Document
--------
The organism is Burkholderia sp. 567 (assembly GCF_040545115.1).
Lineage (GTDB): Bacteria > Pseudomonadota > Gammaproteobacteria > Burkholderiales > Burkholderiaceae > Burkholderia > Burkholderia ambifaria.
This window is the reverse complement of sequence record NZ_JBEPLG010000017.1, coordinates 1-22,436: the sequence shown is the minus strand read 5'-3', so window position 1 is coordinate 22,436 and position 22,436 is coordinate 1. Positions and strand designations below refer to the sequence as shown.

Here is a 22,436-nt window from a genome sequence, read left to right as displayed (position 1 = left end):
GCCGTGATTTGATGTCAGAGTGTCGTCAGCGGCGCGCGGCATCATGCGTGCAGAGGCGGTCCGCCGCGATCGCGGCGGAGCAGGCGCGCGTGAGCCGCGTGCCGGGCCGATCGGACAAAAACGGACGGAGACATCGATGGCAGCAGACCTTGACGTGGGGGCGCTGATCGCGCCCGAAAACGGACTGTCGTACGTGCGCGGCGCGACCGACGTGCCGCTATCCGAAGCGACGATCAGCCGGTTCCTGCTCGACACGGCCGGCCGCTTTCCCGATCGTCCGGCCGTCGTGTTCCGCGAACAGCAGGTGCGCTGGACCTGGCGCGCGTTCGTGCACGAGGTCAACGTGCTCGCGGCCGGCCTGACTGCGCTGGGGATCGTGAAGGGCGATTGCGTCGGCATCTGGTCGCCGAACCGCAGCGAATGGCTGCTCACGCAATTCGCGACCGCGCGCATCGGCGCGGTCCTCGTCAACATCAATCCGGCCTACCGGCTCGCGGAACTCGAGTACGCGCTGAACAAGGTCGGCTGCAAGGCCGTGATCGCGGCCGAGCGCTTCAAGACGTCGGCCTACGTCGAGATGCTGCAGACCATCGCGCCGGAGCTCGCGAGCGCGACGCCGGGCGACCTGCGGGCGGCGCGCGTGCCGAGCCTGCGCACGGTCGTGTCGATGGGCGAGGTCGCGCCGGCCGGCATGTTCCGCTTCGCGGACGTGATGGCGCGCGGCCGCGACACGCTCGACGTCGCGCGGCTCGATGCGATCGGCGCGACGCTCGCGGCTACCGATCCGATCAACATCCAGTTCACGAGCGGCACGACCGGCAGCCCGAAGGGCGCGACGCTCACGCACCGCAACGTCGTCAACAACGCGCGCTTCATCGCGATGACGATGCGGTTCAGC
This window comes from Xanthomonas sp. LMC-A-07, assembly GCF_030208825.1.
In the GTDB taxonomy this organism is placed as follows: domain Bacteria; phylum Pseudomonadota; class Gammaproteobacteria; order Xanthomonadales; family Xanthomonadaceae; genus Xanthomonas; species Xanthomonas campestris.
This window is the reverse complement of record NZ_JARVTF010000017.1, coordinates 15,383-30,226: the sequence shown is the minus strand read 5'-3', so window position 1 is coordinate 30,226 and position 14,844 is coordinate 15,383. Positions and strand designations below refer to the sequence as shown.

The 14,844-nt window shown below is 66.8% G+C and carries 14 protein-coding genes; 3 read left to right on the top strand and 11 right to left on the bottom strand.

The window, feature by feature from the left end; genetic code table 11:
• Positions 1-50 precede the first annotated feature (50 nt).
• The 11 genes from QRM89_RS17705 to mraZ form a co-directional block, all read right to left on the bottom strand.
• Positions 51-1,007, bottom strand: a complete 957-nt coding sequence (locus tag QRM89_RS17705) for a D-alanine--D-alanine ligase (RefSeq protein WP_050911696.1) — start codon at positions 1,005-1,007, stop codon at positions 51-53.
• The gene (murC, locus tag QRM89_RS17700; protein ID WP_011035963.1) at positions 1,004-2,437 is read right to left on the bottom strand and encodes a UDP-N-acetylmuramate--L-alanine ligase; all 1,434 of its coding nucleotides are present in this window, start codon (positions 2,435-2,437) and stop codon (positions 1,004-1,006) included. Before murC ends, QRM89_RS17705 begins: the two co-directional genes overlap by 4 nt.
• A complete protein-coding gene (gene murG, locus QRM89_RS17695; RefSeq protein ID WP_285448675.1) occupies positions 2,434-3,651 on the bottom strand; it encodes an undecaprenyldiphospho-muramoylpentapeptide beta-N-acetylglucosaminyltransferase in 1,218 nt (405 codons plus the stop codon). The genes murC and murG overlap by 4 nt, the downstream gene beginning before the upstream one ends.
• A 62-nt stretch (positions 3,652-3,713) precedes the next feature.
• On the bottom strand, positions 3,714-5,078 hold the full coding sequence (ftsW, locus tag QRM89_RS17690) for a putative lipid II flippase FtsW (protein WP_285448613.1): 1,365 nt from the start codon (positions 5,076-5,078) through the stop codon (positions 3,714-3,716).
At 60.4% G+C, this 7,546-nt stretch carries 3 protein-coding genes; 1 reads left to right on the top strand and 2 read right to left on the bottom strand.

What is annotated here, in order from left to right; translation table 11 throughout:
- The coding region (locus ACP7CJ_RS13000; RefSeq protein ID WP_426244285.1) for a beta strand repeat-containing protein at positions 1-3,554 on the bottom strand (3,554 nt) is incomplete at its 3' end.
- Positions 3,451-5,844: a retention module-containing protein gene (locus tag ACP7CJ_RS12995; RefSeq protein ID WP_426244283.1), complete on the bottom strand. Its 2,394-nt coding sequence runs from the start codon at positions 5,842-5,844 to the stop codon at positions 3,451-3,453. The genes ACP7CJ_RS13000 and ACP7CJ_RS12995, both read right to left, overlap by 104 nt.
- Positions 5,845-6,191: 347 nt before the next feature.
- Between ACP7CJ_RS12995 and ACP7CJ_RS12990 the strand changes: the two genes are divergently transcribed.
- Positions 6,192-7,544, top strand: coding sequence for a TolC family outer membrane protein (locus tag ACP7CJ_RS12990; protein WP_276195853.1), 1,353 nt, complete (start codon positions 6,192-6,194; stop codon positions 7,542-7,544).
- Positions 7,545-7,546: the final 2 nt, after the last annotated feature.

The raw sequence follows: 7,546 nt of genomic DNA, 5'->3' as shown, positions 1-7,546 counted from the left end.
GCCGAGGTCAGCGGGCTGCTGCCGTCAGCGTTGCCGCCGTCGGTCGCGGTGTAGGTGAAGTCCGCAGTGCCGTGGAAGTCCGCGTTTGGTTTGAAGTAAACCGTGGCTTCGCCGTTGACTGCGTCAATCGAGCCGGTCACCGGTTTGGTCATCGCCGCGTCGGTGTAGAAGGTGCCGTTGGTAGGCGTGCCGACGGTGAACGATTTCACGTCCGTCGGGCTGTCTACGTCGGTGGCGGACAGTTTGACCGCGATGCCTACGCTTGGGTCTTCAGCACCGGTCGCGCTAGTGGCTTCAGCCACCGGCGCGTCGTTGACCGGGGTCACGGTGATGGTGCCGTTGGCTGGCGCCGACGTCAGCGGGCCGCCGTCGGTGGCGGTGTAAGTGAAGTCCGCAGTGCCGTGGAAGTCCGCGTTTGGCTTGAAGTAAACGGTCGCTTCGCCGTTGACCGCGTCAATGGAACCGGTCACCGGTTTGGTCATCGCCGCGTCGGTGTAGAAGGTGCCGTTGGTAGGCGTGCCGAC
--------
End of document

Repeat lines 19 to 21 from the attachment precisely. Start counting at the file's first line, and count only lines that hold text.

What is annotated here, in order from left to right; translation table 11 throughout:
- The coding region (locus ACP7CJ_RS13000; RefSeq protein ID WP_426244285.1) for a beta strand repeat-containing protein at positions 1-3,554 on the bottom strand (3,554 nt) is incomplete at its 3' end.
- Positions 3,451-5,844: a retention module-containing protein gene (locus tag ACP7CJ_RS12995; RefSeq protein ID WP_426244283.1), complete on the bottom strand. Its 2,394-nt coding sequence runs from the start codon at positions 5,842-5,844 to the stop codon at positions 3,451-3,453. The genes ACP7CJ_RS13000 and ACP7CJ_RS12995, both read right to left, overlap by 104 nt.